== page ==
9.28.2011

GUEST BLOG: How To Keep A Writer From Going Off The Track

(Our Man in Los Angeles preface:  You read someone's book, you speak to their people, and bam, you've got a guest blog.  Life in the internet age.  And yet my mailman still gives me my neighbor's junk snail mail.)

By Peter Desberg and Jeffrey Davis

In our book, Show Me The Funny!: At the Writers Table With Hollywood’s Top Comedy Writers, 28 top comedy writers from the golden age of TV to Everybody Loves Raymond and There’s Something About Mary, take the same generic premise and develop it into their unique stories. Along the way, unexpected things happen. In fact, great Hollywood stories, tricks of the trade and writing advice came out of these interviews that might not have happened in a regular Q & A. For example, we were amazed to discover how many of these accomplished comedy pros came from math and science backgrounds.

Sherwood Schwartz, creator of two iconic shows (Gilligan’s Island and The Brady Bunch) was on his way to medical school at UCLA when his older brother introduced him to Bob Hope. Mitch Klebanoff (Beverly Hills Ninja) says he always did better in math…especially visual math. He was stronger in Geometry than in English.

And there’s Elliot Schoenman, who lists among his impressive credits, Maude and Show-runner on Home Improvement. Elliot holds an undergraduate degree in math and physics and a graduate degree in math. “People are always saying, ‘What a wasted background,’ but it’s actually very good for plotting,” he told us.

During his tenure as show-runner on Home Improvement he was amazed by how disorganized some writers could be when it came to structuring a story. In the Writers’ Room when the staff broke out stories there was one writer in particular Elliot remembers. She would work in tangents that were interesting, even funny, but went nowhere and more important, didn’t develop character or move the story forward.

“The only way I could get her to stop and think,” Elliot told us, “…is I brought her…Brio trains…little wooden train sets that the kids used to have? I got her a piece of Brio train track, where it’s a straight track with a little curve that goes off. I got a little stop sign, and I put it on her desk…I put the stop sign half on and half off the little curve. I said, ‘Every time you come up with a beat…I want you to think: Am I going this way---Elliott indicated a straight line with his palm---or am I going this way---Elliott made a curved line. If you even suspect you’re going this way---Elliott indicated a curved line again---look at that little stop sign and come into my office.’”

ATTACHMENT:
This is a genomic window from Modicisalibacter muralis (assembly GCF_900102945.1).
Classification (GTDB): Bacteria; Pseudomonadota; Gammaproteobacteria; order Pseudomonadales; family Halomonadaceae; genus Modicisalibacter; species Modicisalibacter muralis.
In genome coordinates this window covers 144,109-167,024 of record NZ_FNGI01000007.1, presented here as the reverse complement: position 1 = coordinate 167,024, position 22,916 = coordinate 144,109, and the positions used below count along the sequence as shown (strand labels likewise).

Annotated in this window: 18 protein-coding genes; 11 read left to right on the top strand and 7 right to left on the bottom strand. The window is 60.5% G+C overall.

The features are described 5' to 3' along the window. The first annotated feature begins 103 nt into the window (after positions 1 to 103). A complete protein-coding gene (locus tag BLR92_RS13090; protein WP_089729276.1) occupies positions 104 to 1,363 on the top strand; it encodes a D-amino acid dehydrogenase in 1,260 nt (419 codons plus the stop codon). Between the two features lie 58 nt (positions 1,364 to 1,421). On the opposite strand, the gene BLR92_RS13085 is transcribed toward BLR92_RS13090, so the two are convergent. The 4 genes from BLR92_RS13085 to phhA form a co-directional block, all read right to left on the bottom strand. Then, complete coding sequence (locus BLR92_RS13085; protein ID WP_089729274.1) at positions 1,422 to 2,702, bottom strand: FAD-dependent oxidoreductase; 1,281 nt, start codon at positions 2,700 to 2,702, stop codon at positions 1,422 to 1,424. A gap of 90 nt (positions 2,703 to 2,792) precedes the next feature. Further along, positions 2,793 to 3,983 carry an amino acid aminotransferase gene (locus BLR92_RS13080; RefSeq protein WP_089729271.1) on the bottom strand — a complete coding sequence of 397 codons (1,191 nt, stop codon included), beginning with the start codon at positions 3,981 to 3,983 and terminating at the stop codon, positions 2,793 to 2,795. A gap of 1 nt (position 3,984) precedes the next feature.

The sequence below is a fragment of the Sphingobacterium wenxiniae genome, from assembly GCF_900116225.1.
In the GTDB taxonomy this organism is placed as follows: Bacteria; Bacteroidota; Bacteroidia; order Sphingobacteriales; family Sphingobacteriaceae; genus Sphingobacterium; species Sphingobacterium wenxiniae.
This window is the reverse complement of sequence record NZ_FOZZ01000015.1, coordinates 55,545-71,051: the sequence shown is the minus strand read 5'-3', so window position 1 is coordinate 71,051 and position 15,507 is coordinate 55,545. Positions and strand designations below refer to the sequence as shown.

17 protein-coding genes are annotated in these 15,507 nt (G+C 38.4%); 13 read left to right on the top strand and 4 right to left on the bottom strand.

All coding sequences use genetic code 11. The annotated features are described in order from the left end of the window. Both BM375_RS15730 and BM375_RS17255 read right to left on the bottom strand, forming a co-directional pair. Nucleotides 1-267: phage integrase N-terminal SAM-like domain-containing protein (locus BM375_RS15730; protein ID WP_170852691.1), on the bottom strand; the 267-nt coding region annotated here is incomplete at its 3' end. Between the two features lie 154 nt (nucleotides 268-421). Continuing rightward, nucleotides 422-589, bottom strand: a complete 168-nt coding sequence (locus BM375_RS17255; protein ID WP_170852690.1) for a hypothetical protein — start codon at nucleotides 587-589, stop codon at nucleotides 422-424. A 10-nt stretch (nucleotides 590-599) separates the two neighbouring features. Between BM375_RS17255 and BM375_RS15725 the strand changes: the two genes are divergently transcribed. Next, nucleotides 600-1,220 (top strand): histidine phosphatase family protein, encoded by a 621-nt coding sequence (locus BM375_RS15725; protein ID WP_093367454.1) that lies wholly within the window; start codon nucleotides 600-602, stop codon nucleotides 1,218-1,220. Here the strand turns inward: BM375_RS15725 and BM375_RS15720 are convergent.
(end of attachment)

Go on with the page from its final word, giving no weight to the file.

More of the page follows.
Elliot told us; “I was always astounded by how far people could go off.” His background shows in Elliot’s methodical, and at the same time, imaginative development of the premise we gave him.

Elliot is too much of a gentleman to name names, but he did say, with no little amount of pride, that the woman who learned not to derail herself is now one of the biggest writers in the business.

Whether or not you run out and buy a Brio train set or just a Stop sign, Elliot’s method for knowing when you are heading off track, is a great device for all writers, no matter what genre or form we work in. To see Elliot’s story and the other writers interviewed in Show Me The Funny go to our website: www.showmethefunnyonline.com (or www.smtfo.com for short).

If you find this writing tip as helpful as we do, there are many more where this came from.

P.S. While you’re out there web-surfing, ‘Like’ us at www.Facebook.com/SMTFfans.

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Author Bios:


One out of every 150 people in America bought a copy of a joke book that Peter Desberg has written. Unfortunately, Scholastic sold the most popular one for $1 each, so he still has to work. Counting his five joke books, he has had twenty books published. In addition to this lucrative writing career, he is a licensed clinical psychologist who specializes in the area of stage fright. He has worked with many top stand-up comedians, who are regularly confronted with massive cases of flop sweat. He also has been moonlighting as a full professor at California State University Dominguez Hills for over thirty years.

Jeffrey Davis's earliest memories are of sitting around the writers' table at Nate & Al's Delicatessen, where his father and his comedy writer cronies gathered over corn beef and Doctor Brown's Cream Soda, told war stories, and tried to fix third acts. He began his own career writing jokes for Thicke of the Night. Among his situation comedy credits are Love Boat, House Calls with Lynn Redgrave, Give Me a Break, Diff'rent Strokes, and Night Court. He has also written for such shows as America's Funniest People, America's Funniest Home Videos, and Small Wonder, and has had film projects developed by Bette Midler's All Girl Productions, among others. His plays have been produced in New York and Los Angeles. His most recently published play is Speed Dating 101. He is the Screenwriting Department Chair and associate professor of film and TV writing at Loyola Marymount University. His one night of stand-up at the Comedy Store convinced him that he should stay permanently seated at his desk.

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